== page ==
While overwhelmed by last week’s response to my views on Proposition 8, I didn’t go wallow in the warm bath of blog traffic nor did I get shitfaced and hole-up in Vegas with a truckload of hookers and blow. Instead?
I began listening to another story: during this year’s Super Bowl, CBS will air an anti-abortion commercial sponsored by Focus on the Family. Dubbed as “family-friendly,” the gem will star Tim Tebow, Heisman Trophy winner and evangelical Christian, along with his mom. The angle? Had she followed doctor advice and had an abortion, her precious Tim wouldn’t grace the football fields of today. (Note: if you don’t know the story, Tebow’s mother contracted amoebic dysentery living in the Philippines and the medication threatened the well being of the fetus. Hence, the advice to terminate the pregnancy.)
Rip the needle off the record and insert a hearty WHAT THE DEUCE?!
Question number one: is there any man reading this blog who will be watching the Super Bowl for its “family-friendly” content AND wants to talk about abortion on the holiest day of the year in sports?
Answer: Well, it sure as shit isn’t Gregg Doyel of CBSsports.com. “If you’re a sports fan, and I am, that’s the holiest day of the year. It’s not a day to discuss abortion. For it, or against it, I don’t care what you are. On Super Bowl Sunday, I don’t care what I am. Feb. 7 is simply not the day to have that discussion.”
Question number 2: if we’re going to see an anti-abortion ad, where’s the pro-choice ad?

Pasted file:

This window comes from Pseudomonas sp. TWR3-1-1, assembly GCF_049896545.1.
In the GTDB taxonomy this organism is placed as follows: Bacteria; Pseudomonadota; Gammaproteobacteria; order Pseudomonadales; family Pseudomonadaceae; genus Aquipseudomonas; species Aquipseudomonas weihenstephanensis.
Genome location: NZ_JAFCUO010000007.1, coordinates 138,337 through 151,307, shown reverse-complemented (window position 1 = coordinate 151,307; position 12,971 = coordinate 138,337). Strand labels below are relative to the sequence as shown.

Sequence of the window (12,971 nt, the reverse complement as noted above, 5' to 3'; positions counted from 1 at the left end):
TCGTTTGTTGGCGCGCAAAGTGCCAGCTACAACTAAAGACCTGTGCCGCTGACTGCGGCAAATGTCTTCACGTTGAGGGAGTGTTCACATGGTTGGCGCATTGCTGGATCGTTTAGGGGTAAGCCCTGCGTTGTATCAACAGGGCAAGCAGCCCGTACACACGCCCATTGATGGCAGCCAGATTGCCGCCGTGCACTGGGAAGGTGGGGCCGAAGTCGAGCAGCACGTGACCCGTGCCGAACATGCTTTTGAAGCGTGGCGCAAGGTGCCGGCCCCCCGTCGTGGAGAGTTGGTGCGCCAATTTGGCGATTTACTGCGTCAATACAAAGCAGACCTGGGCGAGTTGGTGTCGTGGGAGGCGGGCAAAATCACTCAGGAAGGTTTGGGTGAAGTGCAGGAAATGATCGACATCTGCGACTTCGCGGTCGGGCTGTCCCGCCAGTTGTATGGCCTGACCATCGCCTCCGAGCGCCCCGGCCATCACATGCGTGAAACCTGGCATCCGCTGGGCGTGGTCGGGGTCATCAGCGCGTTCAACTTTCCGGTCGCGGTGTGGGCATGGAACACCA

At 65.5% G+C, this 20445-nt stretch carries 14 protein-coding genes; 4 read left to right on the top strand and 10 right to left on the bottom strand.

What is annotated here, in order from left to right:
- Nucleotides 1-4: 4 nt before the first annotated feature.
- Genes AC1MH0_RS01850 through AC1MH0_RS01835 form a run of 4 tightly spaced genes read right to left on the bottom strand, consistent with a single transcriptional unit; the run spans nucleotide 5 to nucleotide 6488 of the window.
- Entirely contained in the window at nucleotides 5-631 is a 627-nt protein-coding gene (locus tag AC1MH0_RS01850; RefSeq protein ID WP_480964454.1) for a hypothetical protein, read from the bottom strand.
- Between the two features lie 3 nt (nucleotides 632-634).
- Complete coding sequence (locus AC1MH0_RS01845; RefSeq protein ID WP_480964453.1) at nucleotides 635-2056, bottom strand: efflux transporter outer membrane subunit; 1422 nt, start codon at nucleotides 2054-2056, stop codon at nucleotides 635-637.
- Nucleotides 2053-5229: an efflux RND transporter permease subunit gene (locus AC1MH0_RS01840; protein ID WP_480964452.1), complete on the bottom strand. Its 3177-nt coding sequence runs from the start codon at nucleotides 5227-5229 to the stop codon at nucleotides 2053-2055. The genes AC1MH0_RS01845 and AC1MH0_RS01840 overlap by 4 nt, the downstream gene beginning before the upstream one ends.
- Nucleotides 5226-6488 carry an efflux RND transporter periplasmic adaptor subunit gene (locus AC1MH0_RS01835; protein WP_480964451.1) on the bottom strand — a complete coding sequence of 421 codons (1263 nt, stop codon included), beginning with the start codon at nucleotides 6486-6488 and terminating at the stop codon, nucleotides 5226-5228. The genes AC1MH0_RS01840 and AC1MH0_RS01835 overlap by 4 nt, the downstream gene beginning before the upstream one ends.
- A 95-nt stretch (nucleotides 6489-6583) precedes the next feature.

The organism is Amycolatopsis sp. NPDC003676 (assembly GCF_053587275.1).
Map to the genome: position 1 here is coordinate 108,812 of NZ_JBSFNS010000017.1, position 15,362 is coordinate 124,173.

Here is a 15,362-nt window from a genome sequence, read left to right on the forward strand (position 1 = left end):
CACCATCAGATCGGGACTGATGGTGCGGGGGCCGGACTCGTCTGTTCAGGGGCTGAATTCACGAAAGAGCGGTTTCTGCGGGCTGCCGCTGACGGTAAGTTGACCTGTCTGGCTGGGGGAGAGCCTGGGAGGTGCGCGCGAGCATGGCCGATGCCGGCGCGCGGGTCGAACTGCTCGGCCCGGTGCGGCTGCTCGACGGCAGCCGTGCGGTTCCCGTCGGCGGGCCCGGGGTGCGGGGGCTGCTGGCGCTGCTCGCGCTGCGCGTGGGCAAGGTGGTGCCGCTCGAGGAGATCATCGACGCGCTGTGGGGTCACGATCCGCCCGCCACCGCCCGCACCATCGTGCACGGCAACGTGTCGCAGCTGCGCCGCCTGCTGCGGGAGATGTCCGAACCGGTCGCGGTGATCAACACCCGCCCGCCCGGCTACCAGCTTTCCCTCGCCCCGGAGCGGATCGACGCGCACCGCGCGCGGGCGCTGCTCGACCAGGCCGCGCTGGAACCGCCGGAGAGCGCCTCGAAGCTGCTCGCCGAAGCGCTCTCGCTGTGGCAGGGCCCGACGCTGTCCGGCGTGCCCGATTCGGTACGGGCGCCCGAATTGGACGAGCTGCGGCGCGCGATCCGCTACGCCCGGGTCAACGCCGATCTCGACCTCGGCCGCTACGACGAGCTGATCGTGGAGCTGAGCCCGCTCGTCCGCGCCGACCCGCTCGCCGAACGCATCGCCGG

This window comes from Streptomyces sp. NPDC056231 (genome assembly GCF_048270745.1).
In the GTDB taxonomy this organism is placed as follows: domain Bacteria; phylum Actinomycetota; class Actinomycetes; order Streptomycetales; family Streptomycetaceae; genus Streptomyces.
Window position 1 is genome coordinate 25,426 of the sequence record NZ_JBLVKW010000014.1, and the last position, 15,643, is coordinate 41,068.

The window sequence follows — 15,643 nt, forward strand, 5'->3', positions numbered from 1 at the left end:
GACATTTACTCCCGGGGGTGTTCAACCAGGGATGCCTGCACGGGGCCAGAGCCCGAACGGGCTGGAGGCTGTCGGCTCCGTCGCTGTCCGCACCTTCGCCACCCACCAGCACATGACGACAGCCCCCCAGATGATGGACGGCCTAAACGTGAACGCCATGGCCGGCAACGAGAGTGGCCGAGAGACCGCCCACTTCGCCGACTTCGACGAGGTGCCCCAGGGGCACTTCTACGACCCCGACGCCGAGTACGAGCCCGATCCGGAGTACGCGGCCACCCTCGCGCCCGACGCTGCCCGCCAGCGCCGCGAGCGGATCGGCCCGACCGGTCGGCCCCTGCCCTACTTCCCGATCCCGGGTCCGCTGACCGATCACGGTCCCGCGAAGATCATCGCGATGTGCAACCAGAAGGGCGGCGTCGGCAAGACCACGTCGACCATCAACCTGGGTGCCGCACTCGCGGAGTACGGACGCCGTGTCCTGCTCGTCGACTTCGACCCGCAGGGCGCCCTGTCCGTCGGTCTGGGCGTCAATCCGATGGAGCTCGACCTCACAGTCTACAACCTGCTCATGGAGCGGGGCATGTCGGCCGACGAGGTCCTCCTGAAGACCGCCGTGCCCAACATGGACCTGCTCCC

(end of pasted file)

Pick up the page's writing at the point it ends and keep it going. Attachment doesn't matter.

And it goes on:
Answer: We’ll never see it. Especially since CBS squelched a Super Bowl ad by the United Church of Christ in 2004 that extended a welcome to gays and others shunned by popular Christian faith.
That’s like saying that lessons taught to kids over the decades by a big yellow bird and talking frog are invalid regardless of content because the characters are puppets (ok, Muppets).
But hey – Focus on the Family is an extremist and conservative collective dedicated to a strict interpretation of the Bible. Do I expect rational, free-thinking thought? No. So your expectation that I’ll go off on Focus on the Family this week won’t be met, as I feel they’ve got a right to believe what they will and promote such.
I am not anti-Christian. I am not anti-conservative thought. I am not anti-penguins in purple tutus dancing around with AK-47s singing In a Godda Da Vida…until they point one of those guns at me or those I love.
I am firmly against, however, the telling of only one side of a story. That’s a penguin aiming an AK-47 at me.
On a complete side note, I don’t post without having done my research. It’s no secret that I’m of the spiritual-not-religious bent and find faith and support in my friends, family and a great daily feeling that I’m in sync with the universe. But I did pop over to the Focus on the Family website to do some reading. Nice site design, easy to navigate (what do you expect from me? I’m a web geek!)…and I located their resources on Marriage and Sex. I’ll go ahead and concede the fact I’m (apparently) going to hell:
We May Never Use Another Person as an Object, Sexual or Otherwise